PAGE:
Even at a lower velocity, and with more horizontal movement than typical four-seamers, fastballs up in the zone produce lower exit velocities than those down in the zone.
To lefties, Yamaguchi has kept the fastball on the outer part of the zone, and mostly up.
It’s a different story to righties, with too many catching the heart of the plate.
His two-seamy four-seamer probably won’t be an out pitch at the major league level in its current form. Better command to right-handed hitters is a must. And there’s always the potential for a velocity increase working in shorter outings out of the bullpen.
Yamaguchi’s 90.2 mph average fastball velocity in Japan was as a starter. Before the coronavirus shut down Spring Training, the Jays had been stretching out Yamaguchi to fill a multi-inning role. His current average velocity of 91.0 mph reflects this. But if he continues pitching in shorter stints, it’s possible that he could add a tick or two more to his fastball.
Across baseball last year, fastballs thrown between 91-92 mph resulted in a .385 wOBA against. Those thrown between 92-93 mph resulted in a .360 wOBA. Even a slight increase in velocity can have a positive effect.
There is also the possibility that he’s still adjusting to the MLB ball, which is noticeably different than its Japanese counterpart. Said Yamaguchi in February:
“The ball itself is slightly bigger,” Yamaguchi said following his start. “The seam, it’s a little lower than the ones in Japan, so I’m trying to make adjustments there.”
It’s hard to be patient in a 60 game sprint but that’s all we can do, while hoping that Montoyo uses him in low leverage situations until he finds his groove.
Yamaguchi has thrown just 8 splitters to right-handed hitters but has produced a whiff on 4 of them. You can see why it could be a real weapon for him when he locates it down and in.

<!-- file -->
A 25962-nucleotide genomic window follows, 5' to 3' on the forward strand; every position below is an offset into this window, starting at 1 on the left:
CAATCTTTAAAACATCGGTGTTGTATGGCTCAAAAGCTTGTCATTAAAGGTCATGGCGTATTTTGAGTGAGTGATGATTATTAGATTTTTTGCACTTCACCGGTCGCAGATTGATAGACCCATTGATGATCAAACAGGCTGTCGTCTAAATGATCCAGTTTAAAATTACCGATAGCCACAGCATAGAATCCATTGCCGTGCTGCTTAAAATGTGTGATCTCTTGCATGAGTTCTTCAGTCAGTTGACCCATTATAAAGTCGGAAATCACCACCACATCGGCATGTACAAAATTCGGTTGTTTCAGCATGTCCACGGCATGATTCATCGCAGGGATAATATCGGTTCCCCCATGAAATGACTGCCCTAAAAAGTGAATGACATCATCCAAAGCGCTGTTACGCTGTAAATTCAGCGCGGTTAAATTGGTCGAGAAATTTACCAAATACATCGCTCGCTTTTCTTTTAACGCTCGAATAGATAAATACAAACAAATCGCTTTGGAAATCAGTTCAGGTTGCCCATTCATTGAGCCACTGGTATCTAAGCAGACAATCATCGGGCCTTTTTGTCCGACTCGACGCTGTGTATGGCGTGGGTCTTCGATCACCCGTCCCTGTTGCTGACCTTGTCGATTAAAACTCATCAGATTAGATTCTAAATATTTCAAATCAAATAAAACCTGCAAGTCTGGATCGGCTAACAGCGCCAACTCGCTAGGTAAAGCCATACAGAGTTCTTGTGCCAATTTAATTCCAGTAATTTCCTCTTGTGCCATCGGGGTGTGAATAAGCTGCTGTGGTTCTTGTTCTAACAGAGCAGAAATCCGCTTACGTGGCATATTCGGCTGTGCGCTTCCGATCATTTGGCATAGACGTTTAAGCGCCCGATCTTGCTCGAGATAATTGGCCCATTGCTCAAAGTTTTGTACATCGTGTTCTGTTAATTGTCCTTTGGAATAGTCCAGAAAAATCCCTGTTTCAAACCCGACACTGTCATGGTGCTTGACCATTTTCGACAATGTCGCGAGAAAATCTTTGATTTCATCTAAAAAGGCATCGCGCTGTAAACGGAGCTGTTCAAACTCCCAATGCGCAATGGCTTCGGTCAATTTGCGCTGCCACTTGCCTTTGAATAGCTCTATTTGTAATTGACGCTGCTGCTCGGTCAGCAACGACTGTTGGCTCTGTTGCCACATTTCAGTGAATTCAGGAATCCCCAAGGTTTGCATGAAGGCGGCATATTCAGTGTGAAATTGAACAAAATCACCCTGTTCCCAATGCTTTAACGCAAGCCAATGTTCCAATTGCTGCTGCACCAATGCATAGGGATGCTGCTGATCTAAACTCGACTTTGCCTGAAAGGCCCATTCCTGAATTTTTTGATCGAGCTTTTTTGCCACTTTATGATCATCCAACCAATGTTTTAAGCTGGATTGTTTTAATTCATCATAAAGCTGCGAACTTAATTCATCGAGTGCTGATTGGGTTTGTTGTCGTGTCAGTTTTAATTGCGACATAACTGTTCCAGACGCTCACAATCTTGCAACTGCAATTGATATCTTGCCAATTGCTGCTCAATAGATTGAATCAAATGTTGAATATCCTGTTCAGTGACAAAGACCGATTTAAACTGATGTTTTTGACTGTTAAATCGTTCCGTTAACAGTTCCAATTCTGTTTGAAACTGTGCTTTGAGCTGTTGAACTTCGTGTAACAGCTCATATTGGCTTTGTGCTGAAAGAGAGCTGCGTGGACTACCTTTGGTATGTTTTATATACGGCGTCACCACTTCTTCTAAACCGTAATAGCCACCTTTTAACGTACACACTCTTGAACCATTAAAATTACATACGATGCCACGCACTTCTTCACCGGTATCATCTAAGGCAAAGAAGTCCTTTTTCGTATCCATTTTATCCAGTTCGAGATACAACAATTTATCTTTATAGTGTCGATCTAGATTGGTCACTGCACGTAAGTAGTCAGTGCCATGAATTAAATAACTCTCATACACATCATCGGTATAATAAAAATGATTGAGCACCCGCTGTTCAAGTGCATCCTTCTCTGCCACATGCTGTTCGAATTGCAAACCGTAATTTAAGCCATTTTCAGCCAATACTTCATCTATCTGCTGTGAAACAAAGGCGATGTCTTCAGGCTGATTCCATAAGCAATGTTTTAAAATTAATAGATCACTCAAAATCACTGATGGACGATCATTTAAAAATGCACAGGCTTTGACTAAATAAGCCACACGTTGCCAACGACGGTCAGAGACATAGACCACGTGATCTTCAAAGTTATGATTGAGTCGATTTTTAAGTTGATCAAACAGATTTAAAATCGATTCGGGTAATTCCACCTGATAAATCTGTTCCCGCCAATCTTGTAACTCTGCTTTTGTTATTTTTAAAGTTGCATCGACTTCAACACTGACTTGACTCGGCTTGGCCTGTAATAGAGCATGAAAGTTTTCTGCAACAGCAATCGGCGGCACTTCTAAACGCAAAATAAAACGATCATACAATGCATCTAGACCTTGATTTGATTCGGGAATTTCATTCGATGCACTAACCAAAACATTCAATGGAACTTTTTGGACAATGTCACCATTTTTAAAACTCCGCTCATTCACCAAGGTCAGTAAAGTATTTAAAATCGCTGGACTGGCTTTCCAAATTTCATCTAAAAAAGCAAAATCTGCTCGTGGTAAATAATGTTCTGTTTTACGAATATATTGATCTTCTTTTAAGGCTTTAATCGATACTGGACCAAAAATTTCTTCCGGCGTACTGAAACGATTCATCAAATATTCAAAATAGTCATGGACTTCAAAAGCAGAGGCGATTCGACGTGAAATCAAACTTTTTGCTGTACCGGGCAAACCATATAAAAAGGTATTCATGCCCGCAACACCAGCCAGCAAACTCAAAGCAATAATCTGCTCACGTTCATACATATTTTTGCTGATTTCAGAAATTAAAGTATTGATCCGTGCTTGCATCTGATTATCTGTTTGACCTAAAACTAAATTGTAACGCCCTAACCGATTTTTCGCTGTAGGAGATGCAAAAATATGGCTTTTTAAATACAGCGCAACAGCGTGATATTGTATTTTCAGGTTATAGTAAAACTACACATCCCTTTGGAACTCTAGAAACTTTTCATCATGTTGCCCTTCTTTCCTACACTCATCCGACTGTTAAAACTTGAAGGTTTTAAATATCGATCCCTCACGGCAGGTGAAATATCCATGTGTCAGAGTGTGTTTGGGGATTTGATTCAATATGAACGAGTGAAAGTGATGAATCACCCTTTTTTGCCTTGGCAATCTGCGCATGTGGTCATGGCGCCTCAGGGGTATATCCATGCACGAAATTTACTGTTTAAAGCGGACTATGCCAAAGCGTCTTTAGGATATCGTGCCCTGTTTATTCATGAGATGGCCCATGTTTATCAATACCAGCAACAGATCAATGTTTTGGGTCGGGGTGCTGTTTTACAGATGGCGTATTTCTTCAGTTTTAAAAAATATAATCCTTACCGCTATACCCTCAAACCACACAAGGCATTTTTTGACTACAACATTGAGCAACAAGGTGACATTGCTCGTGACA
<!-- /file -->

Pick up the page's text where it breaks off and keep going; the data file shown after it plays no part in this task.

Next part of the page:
His slider command hasn’t been good so far. He’s thrown 15 of them and the average exit velocity has been 95.2 mph to go along with a 1.500 SLG against. He’s hung a few up in the zone, one of which we’d probably like to forget. Jansen sets to receive the pitch at the bottom of the zone but it ends up middle-middle.
Location issues are to be expected as he acclimates to the MLB ball. Hopefully he develops the feel and grip he needs soon to command all his pitches.
Another aspect of MLB that’s different from Japan is that there’s more of an emphasis here to lift the ball and hit for power. Learning how his pitches play against hitters with a different philosophy is a process, and one that may require some adjustments and growing pains along the way.
The two-year contract indicates a belief from the team that he’ll provide meaningful innings, but the modest salary means the risk is low. Hopefully the Jays don’t need to use him as a starter, as that would indicate a rash of injuries or severe underperformance from the current group. But he has a strong track record and you could do worse than Yamaguchi as the 8th or 9th starter on the depth chart. And if he’s ticketed for shorter outings as a reliever, he could thrive there with a starter’s repertoire.